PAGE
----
Organic fertilizers are fertilizers derived from animal matter, human excreta or vegetable matter. (e.g. compost, manure). In contrast, the majority of fertilizers is extracted from minerals (e.g., phosphate rock) or produced industrially (e.g., ammonia). Naturally occurring organic fertilizers include animal wastes from meat processing, peat, manure, slurry, and guano.
Sources of organic fertilizer
The main organic fertilizers are, in ranked order, peat, animal wastes (often from slaughter houses), plant wastes from agriculture, and sewage sludge.
The main source of organic fertilizer is peat, an immature precursor to coal. Peat itself offers no nutritional value to the plants, but improves the soil by aeration and absorbing water.
Mined powdered limestone, rock phosphate, and Chilean saltpeter are inorganic (not of biologic origins) compounds, which can be energetically intensive to harvest.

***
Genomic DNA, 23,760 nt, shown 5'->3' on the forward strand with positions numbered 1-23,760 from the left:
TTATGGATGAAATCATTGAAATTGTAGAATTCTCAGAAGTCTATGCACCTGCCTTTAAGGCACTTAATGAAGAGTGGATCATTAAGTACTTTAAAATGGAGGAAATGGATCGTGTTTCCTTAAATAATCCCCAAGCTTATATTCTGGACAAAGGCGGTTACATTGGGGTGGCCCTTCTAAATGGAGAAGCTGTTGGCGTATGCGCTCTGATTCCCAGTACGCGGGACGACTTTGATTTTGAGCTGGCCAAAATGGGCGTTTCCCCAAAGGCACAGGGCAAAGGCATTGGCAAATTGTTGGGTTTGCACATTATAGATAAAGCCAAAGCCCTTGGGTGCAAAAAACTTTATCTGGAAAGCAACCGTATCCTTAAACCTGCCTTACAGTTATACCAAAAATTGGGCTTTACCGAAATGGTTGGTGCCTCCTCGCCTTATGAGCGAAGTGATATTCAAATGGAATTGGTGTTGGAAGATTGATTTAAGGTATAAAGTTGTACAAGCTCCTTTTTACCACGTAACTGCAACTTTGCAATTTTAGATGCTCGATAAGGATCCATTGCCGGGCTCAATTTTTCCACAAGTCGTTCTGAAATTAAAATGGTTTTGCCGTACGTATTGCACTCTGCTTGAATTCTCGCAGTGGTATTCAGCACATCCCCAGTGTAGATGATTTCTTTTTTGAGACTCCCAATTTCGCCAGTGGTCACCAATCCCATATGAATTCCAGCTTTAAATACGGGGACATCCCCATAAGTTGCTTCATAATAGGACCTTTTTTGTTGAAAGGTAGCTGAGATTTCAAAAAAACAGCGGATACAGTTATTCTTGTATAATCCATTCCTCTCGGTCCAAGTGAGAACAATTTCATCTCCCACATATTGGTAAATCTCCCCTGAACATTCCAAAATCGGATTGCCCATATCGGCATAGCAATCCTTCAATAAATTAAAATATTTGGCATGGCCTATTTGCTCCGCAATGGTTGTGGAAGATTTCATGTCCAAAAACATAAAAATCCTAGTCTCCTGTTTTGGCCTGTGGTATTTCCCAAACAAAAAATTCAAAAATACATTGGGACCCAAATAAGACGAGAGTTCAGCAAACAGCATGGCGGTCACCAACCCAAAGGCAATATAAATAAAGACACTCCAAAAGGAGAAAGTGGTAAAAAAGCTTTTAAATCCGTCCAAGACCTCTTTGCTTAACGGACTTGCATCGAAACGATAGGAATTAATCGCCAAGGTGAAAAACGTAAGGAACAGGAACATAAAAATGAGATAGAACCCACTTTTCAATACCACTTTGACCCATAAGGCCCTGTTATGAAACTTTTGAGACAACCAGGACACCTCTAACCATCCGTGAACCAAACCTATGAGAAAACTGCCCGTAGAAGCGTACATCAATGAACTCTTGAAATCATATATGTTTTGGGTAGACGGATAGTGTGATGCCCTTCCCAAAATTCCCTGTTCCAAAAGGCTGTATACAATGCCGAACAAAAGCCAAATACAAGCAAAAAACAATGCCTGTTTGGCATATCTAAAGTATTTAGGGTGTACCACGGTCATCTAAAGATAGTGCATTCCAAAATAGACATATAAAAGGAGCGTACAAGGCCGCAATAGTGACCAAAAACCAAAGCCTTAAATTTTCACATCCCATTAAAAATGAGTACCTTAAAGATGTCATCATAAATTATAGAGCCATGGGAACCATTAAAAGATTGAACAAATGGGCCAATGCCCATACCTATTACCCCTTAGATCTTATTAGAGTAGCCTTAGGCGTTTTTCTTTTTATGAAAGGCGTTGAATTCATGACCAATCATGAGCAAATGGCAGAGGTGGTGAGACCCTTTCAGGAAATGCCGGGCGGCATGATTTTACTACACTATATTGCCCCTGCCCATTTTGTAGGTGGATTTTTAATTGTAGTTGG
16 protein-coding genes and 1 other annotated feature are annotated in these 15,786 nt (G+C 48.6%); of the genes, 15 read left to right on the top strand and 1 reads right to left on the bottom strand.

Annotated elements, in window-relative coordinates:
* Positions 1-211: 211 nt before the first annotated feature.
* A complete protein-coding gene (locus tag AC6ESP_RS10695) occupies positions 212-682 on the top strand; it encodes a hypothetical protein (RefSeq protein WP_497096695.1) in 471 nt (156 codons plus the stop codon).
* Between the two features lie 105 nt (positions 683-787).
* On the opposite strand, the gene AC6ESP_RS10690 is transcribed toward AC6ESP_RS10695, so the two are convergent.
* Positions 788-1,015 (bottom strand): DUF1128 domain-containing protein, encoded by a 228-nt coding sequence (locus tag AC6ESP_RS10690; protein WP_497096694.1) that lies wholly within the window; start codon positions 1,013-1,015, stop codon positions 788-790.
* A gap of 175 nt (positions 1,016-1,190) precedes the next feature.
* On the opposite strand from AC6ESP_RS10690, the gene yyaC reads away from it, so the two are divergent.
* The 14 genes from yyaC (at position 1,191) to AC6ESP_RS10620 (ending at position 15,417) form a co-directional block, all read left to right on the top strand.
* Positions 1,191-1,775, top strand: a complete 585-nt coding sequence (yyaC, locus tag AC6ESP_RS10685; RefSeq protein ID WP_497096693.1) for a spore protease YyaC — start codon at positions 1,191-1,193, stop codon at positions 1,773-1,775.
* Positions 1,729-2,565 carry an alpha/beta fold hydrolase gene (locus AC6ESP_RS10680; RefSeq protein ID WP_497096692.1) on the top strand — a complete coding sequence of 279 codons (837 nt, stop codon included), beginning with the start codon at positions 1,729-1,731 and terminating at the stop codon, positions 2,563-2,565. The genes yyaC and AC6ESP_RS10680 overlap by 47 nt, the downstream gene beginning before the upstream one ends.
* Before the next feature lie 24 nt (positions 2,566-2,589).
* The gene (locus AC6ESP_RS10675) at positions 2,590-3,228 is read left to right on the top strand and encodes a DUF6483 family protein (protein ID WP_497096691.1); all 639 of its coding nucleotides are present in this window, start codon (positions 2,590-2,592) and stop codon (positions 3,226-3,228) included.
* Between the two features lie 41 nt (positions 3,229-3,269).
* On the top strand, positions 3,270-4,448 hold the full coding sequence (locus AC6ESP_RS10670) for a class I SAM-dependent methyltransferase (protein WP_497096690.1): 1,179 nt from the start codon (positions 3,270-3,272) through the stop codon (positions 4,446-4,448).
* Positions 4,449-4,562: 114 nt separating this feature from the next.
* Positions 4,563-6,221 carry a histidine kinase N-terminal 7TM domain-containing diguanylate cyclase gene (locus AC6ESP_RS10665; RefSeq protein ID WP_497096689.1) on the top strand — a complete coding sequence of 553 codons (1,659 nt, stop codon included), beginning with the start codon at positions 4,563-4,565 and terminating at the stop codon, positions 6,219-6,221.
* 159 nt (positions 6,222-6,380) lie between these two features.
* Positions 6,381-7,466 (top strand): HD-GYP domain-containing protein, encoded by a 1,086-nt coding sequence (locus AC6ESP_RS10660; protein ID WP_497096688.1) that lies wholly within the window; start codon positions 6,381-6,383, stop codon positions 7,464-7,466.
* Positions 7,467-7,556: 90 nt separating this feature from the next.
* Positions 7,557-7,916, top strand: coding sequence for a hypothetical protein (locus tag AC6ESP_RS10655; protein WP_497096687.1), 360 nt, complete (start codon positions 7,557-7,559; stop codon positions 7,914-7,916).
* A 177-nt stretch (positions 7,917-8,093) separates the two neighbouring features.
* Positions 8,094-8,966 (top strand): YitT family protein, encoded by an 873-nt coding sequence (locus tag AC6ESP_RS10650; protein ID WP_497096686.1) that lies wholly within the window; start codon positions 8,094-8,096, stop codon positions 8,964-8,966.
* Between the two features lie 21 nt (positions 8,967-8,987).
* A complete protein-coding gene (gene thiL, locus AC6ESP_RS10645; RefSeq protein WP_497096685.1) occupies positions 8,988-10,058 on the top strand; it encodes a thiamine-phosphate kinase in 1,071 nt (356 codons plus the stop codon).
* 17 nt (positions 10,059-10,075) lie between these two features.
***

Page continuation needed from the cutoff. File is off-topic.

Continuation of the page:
These materials include the products of the slaughter of animals. Blood meal, bone meal, hides, hoofs, and horns are typical precursors.
Chicken litter, which consists of chicken manure mixed with sawdust, is an organic fertilizer that has been shown to better condition soil for harvest than synthesized fertilizer.
Processed organic fertilizers include compost, humic acid, amino acids, and seaweed extracts. Other examples are natural enzyme-digested proteins, fish meal, and feather meal. Decomposing crop residue (green manure) from prior years is another source of fertility.
Although night soil is a traditional organic fertilizer, the main source of this type is sewage sludge.
Recycled sewage sludge (aka biosolids) as soil amendment is only available to less than 1% of US agricultural land. Industrial pollutants in sewage sludge prevents recycling it as fertilizer.
Animal sourced urea and urea-formaldehyde from urine are suitable for organic agriculture; however, synthetically produced urea is not. The common thread that can be seen through these examples is that organic agriculture attempts to define itself through minimal processing (e.g., via chemical energy such as petroleum), as well as being naturally occurring or via natural biological processes such as composting.